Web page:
While I was doing my first ParkRun (it was quite hilly but I did it in about 28min) I was complaining about the endless puzzle: how come I can walk really well but suck at running? Why can I walk 20 miles a day every day forever, but barely keep running a few minutes – unless I’m running so slowly I can walk faster.

My wise trail running friend said, “You’re using completely different muscles.”

This struck me like a cartoon baseball bat. Well duh. It was so obviously true but not something I’d ever considered before. Legs are legs. Mine work when walking and fail when running. But not, actually, it’s just my body has very efficient walking muscles and has barely used its running muscles since primary school. Except for running downhill… which might explain why I can do that bit.

Suddenly, I felt a whole lot better about my incompetence. Get better went from abstract thing measured by times and distances to: use running muscles more to make them better. Ooh!

Have we mentioned the OMM?

I’ve told my Adventure Squad, but I don’t think I’ve mentioned it to you yet, publicly: I’m doing the OMM in October. The Original Mountain Marathon is a two day sufferfest, this year in the Lake District. You run both days of a weekend and have to sleep in a tiny tent that you carry with you during the run. The checkpoints are a bit like orienteering, small and hard to find. The weather in the Lake District in October is notoriously lovely.

Doing the OMM was kind of the impetuous to get on and become a running person. Because I’ve been half-heartedly trying for ages. The OMM is run in pairs and no one has ever been silly enough to ask me before. Lots of my friends did it at university and it sounded epic. When finally someone asked me, I knew it was unlikely that someone would ever ask me again. So I said yes. And I’m filling in the gaps as we speak.

So I guess the test at the end of this running experiment (or at least the first stage of this experiment) is whether I survive the OMM. Okay, I’m fairly confident I’ll survive – I’m good at battling bad weather, navigating under adverse conditions and looking after myself. But if I can feel like I ran and also had a good time, then that will be a success for me. Most importantly, I don’t want to let my friend down.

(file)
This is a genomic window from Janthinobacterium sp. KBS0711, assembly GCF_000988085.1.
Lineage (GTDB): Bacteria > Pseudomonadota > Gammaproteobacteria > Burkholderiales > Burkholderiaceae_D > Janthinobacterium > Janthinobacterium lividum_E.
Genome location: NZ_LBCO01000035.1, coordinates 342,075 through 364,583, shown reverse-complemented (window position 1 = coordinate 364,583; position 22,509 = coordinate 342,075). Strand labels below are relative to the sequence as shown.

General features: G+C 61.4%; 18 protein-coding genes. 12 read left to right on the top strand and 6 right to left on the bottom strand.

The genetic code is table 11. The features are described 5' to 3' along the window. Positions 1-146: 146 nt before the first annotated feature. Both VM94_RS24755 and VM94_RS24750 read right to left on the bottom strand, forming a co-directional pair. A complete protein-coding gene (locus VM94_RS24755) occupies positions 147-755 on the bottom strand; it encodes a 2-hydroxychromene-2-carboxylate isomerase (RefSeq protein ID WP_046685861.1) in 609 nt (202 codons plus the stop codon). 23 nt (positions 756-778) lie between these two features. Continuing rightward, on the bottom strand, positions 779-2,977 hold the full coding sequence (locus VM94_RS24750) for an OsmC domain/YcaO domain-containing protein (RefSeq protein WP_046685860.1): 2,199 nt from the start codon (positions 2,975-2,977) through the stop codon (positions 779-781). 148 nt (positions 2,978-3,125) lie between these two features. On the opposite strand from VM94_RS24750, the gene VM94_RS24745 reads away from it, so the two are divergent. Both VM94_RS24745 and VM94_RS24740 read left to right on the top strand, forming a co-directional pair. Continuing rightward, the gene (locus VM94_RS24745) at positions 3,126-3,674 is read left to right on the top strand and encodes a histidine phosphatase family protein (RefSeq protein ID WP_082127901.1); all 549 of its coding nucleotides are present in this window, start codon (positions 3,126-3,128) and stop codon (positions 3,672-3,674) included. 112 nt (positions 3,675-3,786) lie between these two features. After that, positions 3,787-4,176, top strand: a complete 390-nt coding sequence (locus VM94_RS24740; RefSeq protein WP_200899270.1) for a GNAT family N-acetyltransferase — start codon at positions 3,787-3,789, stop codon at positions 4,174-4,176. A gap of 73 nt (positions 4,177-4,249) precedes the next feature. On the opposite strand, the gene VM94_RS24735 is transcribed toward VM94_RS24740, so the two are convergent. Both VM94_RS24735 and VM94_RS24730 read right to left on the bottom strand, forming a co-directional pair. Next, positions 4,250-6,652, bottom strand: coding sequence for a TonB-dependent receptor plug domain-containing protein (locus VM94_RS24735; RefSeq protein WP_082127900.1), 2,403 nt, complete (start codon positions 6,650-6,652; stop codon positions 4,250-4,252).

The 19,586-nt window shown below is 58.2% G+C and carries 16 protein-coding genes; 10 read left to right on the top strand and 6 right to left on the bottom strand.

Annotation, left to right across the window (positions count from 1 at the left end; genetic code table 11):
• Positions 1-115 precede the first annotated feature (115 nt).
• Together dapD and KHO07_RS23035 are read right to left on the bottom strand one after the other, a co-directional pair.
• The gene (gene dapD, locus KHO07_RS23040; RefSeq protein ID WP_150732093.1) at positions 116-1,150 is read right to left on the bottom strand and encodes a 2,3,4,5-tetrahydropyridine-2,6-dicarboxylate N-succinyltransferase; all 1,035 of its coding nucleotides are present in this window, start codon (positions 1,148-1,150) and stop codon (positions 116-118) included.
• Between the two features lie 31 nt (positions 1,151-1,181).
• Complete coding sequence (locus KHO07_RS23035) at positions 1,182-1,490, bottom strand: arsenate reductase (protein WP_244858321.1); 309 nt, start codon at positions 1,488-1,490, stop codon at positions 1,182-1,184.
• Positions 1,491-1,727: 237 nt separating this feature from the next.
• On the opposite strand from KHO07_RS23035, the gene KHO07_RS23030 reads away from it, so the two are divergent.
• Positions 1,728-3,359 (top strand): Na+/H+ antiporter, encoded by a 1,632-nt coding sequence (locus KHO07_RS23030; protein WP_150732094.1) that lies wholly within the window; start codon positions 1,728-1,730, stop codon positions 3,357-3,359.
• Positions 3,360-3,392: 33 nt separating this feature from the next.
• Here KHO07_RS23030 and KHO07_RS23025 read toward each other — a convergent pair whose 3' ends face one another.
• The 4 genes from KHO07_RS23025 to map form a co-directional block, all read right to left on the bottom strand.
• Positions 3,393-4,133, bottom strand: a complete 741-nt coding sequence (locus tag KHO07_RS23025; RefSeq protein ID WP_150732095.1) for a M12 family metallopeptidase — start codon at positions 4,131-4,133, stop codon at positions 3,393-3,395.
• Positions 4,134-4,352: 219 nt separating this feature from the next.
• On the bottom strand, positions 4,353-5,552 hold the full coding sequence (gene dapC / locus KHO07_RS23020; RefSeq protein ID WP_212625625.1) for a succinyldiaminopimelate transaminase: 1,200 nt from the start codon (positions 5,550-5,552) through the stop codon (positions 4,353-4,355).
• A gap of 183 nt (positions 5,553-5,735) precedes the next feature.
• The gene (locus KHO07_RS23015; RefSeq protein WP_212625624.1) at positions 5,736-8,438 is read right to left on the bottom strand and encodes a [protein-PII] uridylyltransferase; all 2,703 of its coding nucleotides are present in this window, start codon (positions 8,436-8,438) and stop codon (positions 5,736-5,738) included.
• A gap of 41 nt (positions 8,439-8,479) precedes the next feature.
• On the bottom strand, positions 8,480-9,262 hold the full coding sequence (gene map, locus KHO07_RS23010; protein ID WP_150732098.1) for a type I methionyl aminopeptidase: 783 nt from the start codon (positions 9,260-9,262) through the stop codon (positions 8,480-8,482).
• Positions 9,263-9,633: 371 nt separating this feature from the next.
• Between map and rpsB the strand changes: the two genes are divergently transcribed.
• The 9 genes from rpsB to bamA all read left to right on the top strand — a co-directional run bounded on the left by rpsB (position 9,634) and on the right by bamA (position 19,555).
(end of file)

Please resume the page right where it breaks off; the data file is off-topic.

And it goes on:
There will be more in the future about all things OMM related – like kit and trainers and running with a rucksack. But right now I’m focussing on being able to run 5k on flat ground. (And yes I’ve already had, “But there isn’t any flat ground in the Langdales, Emily!”) If you’ve got any OMM related questions, do ask away in the comments! Or any advice for newbies.

And so on to more running…

The twist in this story is that actually right now I’m not running. Actively not running, in the way that I can be engaged in the activity of not writing sometimes. I’m staring out of the window at the June rain, convinced I’ve woken up in October. Everything is soaked or having a horizonal cold blowdry. And I’m considering that I ought to be running, ought to be picking up where I left off on Couch to 5k before I went away. To find out whether 3 weeks of carrying my life in a 60L rucksack, with two of them above 2000m, is a suitable alternative to short bursts of running.

Oh and did I mention I’ve got cuts on the top of my feet? Maybe I ought to wait for them to heal? Although running in a downpour is probably great practice for Langdale in October. Oh but wait, my phone’s not waterproof and I can’t do it without Laura telling me what to do. Though it would be a good test of the Shokz waterproof rating. And walking in the rain is very fun… Come on Emily, are you going or not?

Running, but not a runner yet.